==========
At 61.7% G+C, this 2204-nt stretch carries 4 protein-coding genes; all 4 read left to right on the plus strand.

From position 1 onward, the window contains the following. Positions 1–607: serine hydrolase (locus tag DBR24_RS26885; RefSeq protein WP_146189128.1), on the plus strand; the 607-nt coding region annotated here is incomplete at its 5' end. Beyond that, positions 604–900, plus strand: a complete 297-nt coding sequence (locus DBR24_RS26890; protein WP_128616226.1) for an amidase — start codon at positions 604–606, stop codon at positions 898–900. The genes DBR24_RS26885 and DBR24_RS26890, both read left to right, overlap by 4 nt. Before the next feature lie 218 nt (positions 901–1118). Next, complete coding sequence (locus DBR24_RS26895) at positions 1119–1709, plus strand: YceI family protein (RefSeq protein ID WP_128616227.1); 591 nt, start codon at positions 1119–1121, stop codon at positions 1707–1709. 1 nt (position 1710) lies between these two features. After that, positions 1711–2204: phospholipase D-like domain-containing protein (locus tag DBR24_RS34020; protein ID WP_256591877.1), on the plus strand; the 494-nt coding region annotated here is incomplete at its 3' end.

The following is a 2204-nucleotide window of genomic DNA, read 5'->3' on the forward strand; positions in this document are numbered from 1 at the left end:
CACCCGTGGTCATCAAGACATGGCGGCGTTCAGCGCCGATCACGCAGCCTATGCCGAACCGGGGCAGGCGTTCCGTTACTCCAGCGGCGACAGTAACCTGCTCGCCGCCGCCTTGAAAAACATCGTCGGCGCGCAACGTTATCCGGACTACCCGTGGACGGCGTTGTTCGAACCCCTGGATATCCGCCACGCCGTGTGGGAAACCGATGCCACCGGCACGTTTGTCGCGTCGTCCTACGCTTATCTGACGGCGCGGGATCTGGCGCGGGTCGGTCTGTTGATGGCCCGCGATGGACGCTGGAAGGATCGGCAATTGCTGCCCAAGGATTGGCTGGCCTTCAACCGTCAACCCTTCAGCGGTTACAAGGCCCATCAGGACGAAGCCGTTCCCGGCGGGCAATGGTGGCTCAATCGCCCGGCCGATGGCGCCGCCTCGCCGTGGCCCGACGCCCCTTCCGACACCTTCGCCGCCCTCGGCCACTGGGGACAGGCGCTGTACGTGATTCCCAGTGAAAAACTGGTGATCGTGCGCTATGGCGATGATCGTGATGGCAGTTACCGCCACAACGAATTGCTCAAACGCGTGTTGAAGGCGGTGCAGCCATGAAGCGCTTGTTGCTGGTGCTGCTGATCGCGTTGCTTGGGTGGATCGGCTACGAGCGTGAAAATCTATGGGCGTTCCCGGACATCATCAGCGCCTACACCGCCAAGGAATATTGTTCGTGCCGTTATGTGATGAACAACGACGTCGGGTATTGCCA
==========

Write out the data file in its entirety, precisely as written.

At 61.7% G+C, this 2204-nt stretch carries 4 protein-coding genes; all 4 read left to right on the plus strand.

From position 1 onward, the window contains the following. Positions 1–607: serine hydrolase (locus tag DBR24_RS26885; RefSeq protein WP_146189128.1), on the plus strand; the 607-nt coding region annotated here is incomplete at its 5' end. Beyond that, positions 604–900, plus strand: a complete 297-nt coding sequence (locus DBR24_RS26890; protein WP_128616226.1) for an amidase — start codon at positions 604–606, stop codon at positions 898–900. The genes DBR24_RS26885 and DBR24_RS26890, both read left to right, overlap by 4 nt. Before the next feature lie 218 nt (positions 901–1118). Next, complete coding sequence (locus DBR24_RS26895) at positions 1119–1709, plus strand: YceI family protein (RefSeq protein ID WP_128616227.1); 591 nt, start codon at positions 1119–1121, stop codon at positions 1707–1709. 1 nt (position 1710) lies between these two features. After that, positions 1711–2204: phospholipase D-like domain-containing protein (locus tag DBR24_RS34020; protein ID WP_256591877.1), on the plus strand; the 494-nt coding region annotated here is incomplete at its 3' end.

The following is a 2204-nucleotide window of genomic DNA, read 5'->3' on the forward strand; positions in this document are numbered from 1 at the left end:
CACCCGTGGTCATCAAGACATGGCGGCGTTCAGCGCCGATCACGCAGCCTATGCCGAACCGGGGCAGGCGTTCCGTTACTCCAGCGGCGACAGTAACCTGCTCGCCGCCGCCTTGAAAAACATCGTCGGCGCGCAACGTTATCCGGACTACCCGTGGACGGCGTTGTTCGAACCCCTGGATATCCGCCACGCCGTGTGGGAAACCGATGCCACCGGCACGTTTGTCGCGTCGTCCTACGCTTATCTGACGGCGCGGGATCTGGCGCGGGTCGGTCTGTTGATGGCCCGCGATGGACGCTGGAAGGATCGGCAATTGCTGCCCAAGGATTGGCTGGCCTTCAACCGTCAACCCTTCAGCGGTTACAAGGCCCATCAGGACGAAGCCGTTCCCGGCGGGCAATGGTGGCTCAATCGCCCGGCCGATGGCGCCGCCTCGCCGTGGCCCGACGCCCCTTCCGACACCTTCGCCGCCCTCGGCCACTGGGGACAGGCGCTGTACGTGATTCCCAGTGAAAAACTGGTGATCGTGCGCTATGGCGATGATCGTGATGGCAGTTACCGCCACAACGAATTGCTCAAACGCGTGTTGAAGGCGGTGCAGCCATGAAGCGCTTGTTGCTGGTGCTGCTGATCGCGTTGCTTGGGTGGATCGGCTACGAGCGTGAAAATCTATGGGCGTTCCCGGACATCATCAGCGCCTACACCGCCAAGGAATATTGTTCGTGCCGTTATGTGATGAACAACGACGTCGGGTATTGCCA